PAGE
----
Jeff Ward Black can put the finishing touch on his "blitz" by covering the blot on the three point. If Black succeeds, he paralyzes White; and since White lacks an effective blocking structure, there is little to prevent Black from bringing the rest of his men safely home. With two of White's men on the bar and seven more in the outer board, White's only real hope of saving a gammon would be the slim possibility of hitting Black during the bear-off.
Black needed a 6 or 10 but rolled 3-1 instead; and he must now find some useful way to play this roll. He can immediately reject safetying the blot on the three point or advancing his back man. With his opponent almost completely helpless, Black should concentrate on offense with the goal of completing the close-out and winning an easy gammon. Black's objective should be to arrange his men so that as many rolls as possible cover the three point if White fails to enter.
||Black to play 3-1.|
Moving 13/10, 9/8 helps somewhat. Although Black must move the man on the nine point, now perfectly placed, and still has only one man within direct range, he does add 7's to his arsenal of good rolls, increasing his total to twenty-one.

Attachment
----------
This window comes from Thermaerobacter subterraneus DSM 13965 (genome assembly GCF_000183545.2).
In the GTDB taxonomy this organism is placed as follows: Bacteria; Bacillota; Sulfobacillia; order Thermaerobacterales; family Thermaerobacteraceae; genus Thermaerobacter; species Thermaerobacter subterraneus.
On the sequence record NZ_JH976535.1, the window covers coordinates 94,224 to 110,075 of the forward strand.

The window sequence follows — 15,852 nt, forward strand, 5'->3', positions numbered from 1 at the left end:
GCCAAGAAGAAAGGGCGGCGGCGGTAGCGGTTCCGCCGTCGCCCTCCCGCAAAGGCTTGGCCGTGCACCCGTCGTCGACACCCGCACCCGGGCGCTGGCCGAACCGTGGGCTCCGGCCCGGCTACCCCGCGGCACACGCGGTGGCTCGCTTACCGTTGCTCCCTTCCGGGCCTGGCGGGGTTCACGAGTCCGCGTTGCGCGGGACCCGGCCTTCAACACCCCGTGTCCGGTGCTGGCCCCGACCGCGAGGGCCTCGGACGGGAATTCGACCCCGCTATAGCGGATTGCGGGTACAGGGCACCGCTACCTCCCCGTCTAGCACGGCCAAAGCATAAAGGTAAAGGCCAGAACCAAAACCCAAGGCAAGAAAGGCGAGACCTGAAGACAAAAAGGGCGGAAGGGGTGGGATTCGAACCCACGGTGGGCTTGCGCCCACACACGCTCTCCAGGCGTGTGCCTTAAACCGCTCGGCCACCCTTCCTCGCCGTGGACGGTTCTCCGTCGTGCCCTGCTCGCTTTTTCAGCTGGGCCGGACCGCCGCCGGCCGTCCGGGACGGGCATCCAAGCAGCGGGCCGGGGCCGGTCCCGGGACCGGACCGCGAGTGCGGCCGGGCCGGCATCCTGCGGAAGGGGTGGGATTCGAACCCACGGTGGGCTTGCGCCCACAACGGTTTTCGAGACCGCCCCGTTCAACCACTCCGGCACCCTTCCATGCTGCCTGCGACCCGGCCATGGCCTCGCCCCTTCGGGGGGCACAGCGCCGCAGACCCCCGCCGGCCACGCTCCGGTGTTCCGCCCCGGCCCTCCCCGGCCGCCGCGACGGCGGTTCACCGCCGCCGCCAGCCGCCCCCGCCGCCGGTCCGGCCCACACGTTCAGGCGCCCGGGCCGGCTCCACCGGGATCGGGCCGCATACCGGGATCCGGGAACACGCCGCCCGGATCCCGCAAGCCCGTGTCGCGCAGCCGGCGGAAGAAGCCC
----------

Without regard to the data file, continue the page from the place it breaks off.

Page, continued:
A better play, however, is 13/10, 4/3, switching points. By moving the target from the three to the four point, Black's two nearest men are left six and five points away — the ideal arrangement. Now twenty-eight rolls hit the target, an improvement of more than fifty percent over the status quo. Black thus becomes the heavy favorite to snuff out all White resistance on the very next roll.
Black risks virtually nothing by switching points as the odds of White rolling a 4 are exactly the same as a 3. And if things go badly, and White makes a point in Black's home board, Black's chances are about the same whether White makes the three or four point.